1956: The Race (that was lost) Against Taxes


In response to my last post, my oldest sister Clara commented, “I’m surprised Mother’s [1956] journal didn’t contain an entry for the reception Mother and Daddy hosted for Gov. Hoegh at our house in April or early May. Daddy was an advisor for Gov. Hoegh’s unsuccessful re-election campaign. Pam [Jordan] and I were allowed to wear hose and  heels (generally reserved for eighth grade graduation) for the first time because we helped collect plates and glasses from people attending the reception.”

Clara’s comments prompted me to include in this post:

  • a photo and two articles regarding my dad’s (Deane Gunderson) involvement with Iowa Governor Leo Hoegh’s campaign in 1956,
  • more of my mom’s journal entries* from 1956, and
  • a February 1981 audio clip of my dad describing some of his involvement in the Republican party.

In the articles, notice 1956’s 2 1/2 % sales tax in Iowa compared to today’s 6% (and in some Iowa areas 7%).


1956. Publication: Unknown. (Click on image once or twice to enlarge.)


The following are more of my mom’s 1956 journal entries:

1956. Publication: Unknown. (Click on image once or twice to enlarge.)

Apr. 9: Oleriches over in P.M. to pick names for Hoegh coffee.

Apr. 16: Ike vetoed Farm Bill.

April 18: Entertained at coffee for Governor Hoegh. Very successful. To Cattle Feeders banquet and to Webbs’ after.

Sept. 17: Hoegh talked to Deane with Proposition. Art Ass’n met here. (Deane later accepted job as campaign manager for Gov. Hoegh.)

Sept. 18: Deane to Des Moines for dinner and meeting with Hoegh.

Sept. 25: Deane to D.M. for Hoegh.

Oct. 9: Deane in Des Moines for $100 a plate dinner.

Oct. 12: [Marion and Deane] Still in D.M. Met Emily Haverkamp and she recorded for Radio for the Gov.

Oct. 4: Oleriches over in P.M. to discuss Governor’s being behind and the dissention with ___. [Since I don’t know if this is a local person or not, I am not including the name here.]

Oct. 17: John Christian Gunderson (Deane’s father) passed away at the age of  67, of Cerebral Thrombosis.

Oct. 19: Continued busy with friends, etc. Flowers (glads and bronze mums) from Gov. Hoegh.

Oct. 30: To Hoegh coffee at Bette Brinkman’s and Lois Hodoway helped.

Nov. 1: Gave program on Politics at Sorosis at Darlene Brinkman’s. To Olerichs’ in P.M. — They planning Garfield Twp. campaign tactics.

Nov. 2: I gave talks at “Coffees for Leo” at Hazel Streit and Maude Mather.

Nov. 4: Quite rainy Sunday. Deane out on Every Member Canvas.

Nov. 5: Gave talk at “Coffee for Leo” at Betty Kloster’s.

Nov. 6: Eisenhower – Nixon re-elected. Hoegh lost. Hickenlooper and Erbe won. Doliver lost. To Olerichs’ to watch returns with Percy VanAlstine, Bob Franken and Bill Shannon.

* * * * * * * *

*Other 1956 journal entries were included in the most recent post which also included images of Mother’s watercolors painted in 1956 and the Rolfe school’s 1956 yearbook.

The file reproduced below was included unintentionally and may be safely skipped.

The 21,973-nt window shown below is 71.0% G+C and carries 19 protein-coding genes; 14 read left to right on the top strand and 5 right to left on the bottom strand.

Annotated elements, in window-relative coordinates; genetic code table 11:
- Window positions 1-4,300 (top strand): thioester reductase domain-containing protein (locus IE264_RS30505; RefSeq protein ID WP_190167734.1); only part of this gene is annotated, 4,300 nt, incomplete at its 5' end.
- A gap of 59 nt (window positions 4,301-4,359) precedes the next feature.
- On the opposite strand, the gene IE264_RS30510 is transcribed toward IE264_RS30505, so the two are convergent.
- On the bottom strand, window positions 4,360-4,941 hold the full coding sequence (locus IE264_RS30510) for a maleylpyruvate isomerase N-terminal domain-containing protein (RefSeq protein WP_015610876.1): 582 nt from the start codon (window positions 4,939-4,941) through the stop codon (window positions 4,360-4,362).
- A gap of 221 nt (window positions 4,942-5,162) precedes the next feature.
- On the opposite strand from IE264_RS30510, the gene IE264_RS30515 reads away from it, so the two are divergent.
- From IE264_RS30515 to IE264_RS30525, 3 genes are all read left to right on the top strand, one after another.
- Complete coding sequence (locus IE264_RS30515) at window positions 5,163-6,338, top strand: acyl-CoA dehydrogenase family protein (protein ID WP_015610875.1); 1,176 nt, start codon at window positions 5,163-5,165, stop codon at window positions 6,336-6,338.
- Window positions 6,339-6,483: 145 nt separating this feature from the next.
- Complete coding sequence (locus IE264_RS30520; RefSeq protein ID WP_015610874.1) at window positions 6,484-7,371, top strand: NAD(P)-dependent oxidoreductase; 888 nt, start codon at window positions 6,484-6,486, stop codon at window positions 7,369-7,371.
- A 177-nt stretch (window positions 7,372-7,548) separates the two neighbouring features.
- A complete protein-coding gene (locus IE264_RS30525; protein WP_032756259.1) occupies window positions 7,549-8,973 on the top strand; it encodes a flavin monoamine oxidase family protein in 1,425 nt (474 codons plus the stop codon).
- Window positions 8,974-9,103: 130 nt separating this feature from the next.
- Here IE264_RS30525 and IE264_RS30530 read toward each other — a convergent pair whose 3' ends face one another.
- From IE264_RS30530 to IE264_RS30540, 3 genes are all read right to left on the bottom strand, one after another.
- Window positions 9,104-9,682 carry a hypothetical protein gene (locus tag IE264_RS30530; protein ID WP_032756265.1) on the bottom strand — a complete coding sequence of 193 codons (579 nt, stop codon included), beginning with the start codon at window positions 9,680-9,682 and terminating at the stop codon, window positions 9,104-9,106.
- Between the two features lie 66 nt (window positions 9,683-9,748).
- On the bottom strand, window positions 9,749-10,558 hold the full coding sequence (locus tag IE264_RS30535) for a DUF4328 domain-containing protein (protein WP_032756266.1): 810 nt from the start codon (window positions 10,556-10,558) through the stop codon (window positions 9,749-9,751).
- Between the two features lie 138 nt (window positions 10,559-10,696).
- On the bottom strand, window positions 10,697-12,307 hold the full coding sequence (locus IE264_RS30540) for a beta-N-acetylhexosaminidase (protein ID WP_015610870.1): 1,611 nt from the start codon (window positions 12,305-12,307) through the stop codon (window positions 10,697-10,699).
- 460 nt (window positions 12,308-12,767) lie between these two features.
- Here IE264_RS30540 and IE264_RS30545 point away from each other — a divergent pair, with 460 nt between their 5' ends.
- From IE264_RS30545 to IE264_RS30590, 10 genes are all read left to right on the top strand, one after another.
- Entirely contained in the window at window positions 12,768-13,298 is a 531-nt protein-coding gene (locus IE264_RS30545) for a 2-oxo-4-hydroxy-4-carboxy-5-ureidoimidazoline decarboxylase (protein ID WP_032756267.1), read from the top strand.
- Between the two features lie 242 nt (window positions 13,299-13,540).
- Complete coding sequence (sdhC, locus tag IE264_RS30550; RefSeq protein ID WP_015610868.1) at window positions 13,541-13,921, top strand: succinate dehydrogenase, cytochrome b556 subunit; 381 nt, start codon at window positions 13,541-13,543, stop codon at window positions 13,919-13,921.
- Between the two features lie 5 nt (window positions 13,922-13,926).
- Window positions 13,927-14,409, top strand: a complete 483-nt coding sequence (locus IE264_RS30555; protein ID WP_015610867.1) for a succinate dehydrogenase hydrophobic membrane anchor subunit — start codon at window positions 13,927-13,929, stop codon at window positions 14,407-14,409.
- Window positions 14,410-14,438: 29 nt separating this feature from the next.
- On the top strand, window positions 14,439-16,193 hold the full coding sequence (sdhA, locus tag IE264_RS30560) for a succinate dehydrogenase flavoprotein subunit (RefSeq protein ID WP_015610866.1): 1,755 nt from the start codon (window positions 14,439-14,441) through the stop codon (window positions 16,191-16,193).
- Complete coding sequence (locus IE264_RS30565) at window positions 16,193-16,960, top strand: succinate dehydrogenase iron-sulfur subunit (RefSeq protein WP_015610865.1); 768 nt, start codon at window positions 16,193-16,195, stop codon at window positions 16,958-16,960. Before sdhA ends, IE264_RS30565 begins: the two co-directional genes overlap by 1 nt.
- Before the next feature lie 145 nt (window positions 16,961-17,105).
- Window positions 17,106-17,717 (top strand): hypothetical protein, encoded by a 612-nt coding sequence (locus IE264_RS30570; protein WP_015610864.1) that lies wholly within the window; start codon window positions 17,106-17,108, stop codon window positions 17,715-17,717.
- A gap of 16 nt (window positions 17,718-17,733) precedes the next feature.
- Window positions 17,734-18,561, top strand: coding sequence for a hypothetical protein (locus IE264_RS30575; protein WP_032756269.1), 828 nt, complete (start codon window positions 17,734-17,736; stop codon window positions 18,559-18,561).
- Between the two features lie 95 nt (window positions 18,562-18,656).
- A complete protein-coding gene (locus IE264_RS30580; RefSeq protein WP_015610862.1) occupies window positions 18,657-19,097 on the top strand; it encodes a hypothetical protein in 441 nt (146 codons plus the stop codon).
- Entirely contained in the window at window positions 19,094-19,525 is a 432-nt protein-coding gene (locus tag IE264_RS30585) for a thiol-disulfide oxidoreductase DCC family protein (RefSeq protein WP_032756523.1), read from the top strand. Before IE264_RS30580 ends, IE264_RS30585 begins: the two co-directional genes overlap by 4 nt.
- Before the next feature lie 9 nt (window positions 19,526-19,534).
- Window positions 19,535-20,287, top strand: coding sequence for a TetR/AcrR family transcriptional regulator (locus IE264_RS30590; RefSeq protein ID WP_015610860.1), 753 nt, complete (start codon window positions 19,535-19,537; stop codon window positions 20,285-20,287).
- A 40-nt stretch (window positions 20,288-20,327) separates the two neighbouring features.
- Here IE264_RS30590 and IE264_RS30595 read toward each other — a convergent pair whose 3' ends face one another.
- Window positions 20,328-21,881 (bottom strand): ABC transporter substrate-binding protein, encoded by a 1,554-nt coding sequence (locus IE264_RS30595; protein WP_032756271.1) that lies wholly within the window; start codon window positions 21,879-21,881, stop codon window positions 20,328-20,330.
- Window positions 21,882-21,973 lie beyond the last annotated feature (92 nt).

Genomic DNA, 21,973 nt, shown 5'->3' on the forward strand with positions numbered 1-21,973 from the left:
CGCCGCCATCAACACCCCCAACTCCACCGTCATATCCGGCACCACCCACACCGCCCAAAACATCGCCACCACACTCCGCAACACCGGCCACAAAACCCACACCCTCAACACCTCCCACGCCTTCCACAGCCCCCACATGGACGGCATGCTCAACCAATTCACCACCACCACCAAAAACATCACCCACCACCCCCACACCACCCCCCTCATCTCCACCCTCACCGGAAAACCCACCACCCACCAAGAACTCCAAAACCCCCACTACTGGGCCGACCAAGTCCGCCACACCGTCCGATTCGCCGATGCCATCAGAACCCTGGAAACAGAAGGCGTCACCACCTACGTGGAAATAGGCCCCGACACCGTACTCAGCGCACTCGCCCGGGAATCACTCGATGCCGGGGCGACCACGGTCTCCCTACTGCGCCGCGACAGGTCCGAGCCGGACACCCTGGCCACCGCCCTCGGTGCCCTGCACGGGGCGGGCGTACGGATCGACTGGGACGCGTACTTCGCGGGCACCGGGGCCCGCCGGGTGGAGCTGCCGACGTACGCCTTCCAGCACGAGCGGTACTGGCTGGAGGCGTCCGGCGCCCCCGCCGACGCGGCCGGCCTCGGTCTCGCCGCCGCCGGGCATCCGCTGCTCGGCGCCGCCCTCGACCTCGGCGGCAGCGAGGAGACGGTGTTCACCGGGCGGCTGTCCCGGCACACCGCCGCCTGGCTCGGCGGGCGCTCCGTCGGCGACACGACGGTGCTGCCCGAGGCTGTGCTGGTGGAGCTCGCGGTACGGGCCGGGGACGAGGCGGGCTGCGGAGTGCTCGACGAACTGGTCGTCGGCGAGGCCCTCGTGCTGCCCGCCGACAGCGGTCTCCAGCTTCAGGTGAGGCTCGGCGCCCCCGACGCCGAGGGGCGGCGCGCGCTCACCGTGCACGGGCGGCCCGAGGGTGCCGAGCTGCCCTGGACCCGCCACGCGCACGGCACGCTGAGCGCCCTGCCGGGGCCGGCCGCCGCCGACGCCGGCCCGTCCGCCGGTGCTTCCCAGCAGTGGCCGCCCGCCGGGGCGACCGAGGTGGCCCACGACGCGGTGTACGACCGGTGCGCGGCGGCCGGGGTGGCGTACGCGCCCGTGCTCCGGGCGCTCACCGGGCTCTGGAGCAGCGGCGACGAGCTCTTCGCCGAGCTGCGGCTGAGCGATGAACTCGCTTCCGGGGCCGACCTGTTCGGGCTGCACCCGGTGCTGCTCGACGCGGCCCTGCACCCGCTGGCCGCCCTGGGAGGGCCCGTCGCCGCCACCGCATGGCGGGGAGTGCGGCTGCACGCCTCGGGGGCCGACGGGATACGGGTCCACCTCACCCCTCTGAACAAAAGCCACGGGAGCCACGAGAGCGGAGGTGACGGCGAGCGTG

BTW, tomorrow, July 1, 2012, marks two years since my dad passed away. Here’s to you, Daddy!

(Click here to go to Louise Gunderson Shimon’s blog’s home page.)


3 Responses to “1956: The Race (that was lost) Against Taxes”

  1. cghoover Says:

    I’m glad you explored a little into Daddy’s role with Gov. Hoegh and also found Mother’s entries about their political activities for 1956. I listened to Daddy’s interview. Sometime in the last few years I asked him about that experience. As a teenager, I thought his being the governor’s campaign manager was a really big deal.

    Daddy told me that when he was considering the job (or first in it) a local political person said he (Daddy) was getting in way over his head. He also told me, similar to what he said in the interview, that his role wasn’t very big and he really wasn’t very influential. In hind sight, I think he felt he had been appointed so Gov. Hoegh could say he had a farmer–and maybe even an Iowa Stater and someone from western Iowa–on his team. In other words, Daddy was asked to be campaign manager not so much for what Daddy could actually do for the campaign but because of what he was perceived to represent.

    Daddy was only 37/38 at the time and had a completely different background than most campaign workers would have had then. He seemed to know people from everywhere in the state, and these acquaintances multiplied over time.

  2. cghoover Says:

    I just realized that being campaign manager lasted just seven weeks and pretty much started on Daddy’s birthday. What a roller/coaster time it was with Grandpa death, too. I’ll never forget Johnny’s (Zeman) coming to the back door to tell us that Grandpa had been taken to the hospital, and then having to call Daddy in Des Moines.

    Wow! Just thinking about June 30-July 1, 2010……………

  3. Louise Gunderson Shimon Says:

    Clara, thank you for writing. Interesting, and it makes sense, to read of why Daddy might have been asked to be the campaign manager. It makes me think of the plot to Dan Gutman’s children’s novel named The Kid Who Ran For President. The VP candidate was chosen because of the demographic groups she (I think a female, anyway) represented.

    And, I’m so glad to know about how you learned Grandpa had gone to the hospital. Since he died when I was less than a year old, I rely on memories like yours to help me have more of a “personal” tie to him.

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